Mrs. Hegwood had, at the beginning before truly understanding the length in which our engagement must extend, made a very good stab at keeping my utterly distracted and unable to miss him fully, for week after week trying ventures into town to look at warehouses and to explore the latest plates and fashions from London and even France were undertaken, and vast amounts of money were spent and then reimbursed when purchases without my consultation were made and it disagrees wholly with my tastes. I confess this happened more frequently than I like to admit, and she has begun to make an enemy with the establishments where this practice was one too many times repeated. I have finally convinced her that eight months was plenty of time in which to find clothes, have my garments made to my perfect taste, and to decide on and complete any other task.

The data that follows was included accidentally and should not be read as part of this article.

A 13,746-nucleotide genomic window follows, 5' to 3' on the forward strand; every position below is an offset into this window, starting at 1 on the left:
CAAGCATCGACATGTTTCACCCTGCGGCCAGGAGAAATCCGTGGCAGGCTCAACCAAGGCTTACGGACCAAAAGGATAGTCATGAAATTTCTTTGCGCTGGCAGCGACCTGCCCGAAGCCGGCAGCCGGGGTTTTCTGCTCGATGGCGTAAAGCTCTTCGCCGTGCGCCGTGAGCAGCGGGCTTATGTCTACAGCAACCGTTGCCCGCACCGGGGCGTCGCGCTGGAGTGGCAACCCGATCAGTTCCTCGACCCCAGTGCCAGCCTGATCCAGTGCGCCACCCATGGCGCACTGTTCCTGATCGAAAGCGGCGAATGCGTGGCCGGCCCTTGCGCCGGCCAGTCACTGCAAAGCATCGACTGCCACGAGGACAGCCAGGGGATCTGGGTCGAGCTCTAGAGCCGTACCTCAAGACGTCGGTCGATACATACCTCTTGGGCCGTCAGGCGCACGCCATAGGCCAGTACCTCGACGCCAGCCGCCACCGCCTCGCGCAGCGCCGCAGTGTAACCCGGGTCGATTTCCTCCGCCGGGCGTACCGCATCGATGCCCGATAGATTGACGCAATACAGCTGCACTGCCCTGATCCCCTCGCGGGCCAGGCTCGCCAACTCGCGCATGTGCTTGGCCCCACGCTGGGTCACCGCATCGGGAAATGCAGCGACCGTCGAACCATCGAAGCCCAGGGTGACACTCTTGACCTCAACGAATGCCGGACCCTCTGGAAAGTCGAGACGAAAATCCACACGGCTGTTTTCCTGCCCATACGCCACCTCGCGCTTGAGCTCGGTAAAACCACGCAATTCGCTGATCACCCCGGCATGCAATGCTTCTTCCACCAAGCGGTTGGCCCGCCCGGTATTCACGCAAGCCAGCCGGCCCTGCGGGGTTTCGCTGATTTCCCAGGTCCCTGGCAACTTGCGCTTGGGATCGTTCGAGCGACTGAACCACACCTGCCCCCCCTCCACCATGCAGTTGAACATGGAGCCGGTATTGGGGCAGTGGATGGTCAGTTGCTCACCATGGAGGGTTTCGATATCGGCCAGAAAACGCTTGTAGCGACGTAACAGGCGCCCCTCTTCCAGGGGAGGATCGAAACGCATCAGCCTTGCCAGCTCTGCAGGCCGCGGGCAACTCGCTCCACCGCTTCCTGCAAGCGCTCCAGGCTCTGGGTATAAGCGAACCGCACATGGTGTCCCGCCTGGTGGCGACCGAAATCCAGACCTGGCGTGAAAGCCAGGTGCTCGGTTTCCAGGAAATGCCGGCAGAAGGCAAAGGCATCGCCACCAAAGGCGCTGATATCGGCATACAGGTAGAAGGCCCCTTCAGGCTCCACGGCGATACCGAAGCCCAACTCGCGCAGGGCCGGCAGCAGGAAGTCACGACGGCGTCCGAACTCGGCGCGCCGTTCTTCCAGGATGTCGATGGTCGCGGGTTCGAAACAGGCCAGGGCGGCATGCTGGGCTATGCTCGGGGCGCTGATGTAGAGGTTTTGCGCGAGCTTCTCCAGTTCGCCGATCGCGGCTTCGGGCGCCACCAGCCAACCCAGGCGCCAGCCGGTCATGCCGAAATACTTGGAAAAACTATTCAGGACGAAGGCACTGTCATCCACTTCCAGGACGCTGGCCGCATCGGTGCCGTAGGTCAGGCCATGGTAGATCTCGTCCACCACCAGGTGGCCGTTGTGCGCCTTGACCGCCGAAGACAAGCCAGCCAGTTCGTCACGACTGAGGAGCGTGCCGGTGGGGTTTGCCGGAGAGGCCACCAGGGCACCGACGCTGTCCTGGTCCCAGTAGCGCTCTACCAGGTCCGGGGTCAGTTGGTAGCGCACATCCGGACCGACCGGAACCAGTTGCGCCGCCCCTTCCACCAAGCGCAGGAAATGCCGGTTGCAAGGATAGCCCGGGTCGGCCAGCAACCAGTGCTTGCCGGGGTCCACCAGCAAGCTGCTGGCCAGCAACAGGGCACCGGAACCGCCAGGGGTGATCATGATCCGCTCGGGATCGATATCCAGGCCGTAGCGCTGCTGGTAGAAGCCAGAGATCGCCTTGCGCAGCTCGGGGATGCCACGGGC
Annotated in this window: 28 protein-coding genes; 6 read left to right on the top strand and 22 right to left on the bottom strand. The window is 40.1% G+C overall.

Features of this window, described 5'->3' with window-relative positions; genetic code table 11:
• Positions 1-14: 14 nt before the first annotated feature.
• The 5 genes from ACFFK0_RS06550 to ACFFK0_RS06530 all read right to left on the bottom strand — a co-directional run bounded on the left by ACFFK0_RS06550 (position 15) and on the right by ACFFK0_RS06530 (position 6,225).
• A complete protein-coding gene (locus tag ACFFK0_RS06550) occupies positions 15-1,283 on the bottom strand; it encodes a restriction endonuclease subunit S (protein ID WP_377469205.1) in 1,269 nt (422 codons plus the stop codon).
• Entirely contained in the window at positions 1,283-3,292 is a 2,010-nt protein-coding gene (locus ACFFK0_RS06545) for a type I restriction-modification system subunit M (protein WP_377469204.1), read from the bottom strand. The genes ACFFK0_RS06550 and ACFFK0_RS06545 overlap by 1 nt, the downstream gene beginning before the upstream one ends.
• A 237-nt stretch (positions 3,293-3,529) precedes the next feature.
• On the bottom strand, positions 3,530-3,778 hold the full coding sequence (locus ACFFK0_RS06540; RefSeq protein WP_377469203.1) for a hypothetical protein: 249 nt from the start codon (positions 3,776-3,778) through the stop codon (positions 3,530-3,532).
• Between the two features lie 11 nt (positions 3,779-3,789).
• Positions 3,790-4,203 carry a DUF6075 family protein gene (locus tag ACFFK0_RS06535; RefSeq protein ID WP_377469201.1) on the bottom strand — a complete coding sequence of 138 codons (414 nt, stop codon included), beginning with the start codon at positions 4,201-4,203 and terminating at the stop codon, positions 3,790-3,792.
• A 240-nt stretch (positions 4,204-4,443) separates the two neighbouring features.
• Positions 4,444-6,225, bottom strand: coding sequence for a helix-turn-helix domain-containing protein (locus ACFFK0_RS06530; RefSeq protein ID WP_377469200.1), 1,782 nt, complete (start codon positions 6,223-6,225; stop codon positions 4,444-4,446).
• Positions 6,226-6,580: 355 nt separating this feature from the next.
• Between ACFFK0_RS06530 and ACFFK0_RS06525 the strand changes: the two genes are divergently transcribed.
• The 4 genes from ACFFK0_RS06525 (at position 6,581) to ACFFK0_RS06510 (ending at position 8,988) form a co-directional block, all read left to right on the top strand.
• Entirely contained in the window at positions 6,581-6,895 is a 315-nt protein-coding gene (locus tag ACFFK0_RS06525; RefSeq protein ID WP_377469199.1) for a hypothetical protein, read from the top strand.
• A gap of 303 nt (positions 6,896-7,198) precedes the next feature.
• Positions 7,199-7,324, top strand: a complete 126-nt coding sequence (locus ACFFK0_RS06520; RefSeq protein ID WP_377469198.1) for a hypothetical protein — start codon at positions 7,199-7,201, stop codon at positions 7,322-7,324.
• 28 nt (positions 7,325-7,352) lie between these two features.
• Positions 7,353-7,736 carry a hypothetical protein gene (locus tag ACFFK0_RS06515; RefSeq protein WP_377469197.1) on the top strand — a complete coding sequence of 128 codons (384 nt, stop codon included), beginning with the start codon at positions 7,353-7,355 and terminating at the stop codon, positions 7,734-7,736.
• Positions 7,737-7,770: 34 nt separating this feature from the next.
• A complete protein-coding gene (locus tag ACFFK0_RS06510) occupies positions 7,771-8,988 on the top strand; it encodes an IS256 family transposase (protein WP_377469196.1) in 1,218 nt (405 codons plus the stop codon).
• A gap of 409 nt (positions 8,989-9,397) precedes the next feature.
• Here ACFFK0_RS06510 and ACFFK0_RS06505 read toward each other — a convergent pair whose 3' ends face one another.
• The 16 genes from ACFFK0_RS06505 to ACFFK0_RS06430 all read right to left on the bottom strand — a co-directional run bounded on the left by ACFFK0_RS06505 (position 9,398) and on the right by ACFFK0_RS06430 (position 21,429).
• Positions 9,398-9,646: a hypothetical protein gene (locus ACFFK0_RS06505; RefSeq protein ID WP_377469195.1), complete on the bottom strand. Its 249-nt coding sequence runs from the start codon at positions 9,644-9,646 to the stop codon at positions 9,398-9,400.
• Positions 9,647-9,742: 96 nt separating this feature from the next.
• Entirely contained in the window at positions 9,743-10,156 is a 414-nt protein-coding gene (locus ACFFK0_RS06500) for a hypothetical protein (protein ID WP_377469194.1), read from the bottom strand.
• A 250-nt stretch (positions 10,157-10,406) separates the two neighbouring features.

I wish we could finally enter into fine weather again. I had but a fleeting taste a couple of week past, and I gloried in ever sun beam I could find in my music room, and I could have sworn my mood much improved. However, it was not to last and the cold weather once again returned with a vengeance and quite often a hard freeze with rain that froze upon every surface almost instantly after it landed. Mr. Hegwood was worried for the trees near the house lest branches break and cause damage to the house or stables. With luck, we avoided any such fate but I was confident I would freeze solid before it was all through.
Spring, they say, is just about the corner, and will be upon us in no time. Perhaps with the return of fine weather I can expect the return of my beloved. His portrait does nothing to stave away the loneliness and despondency of his absence.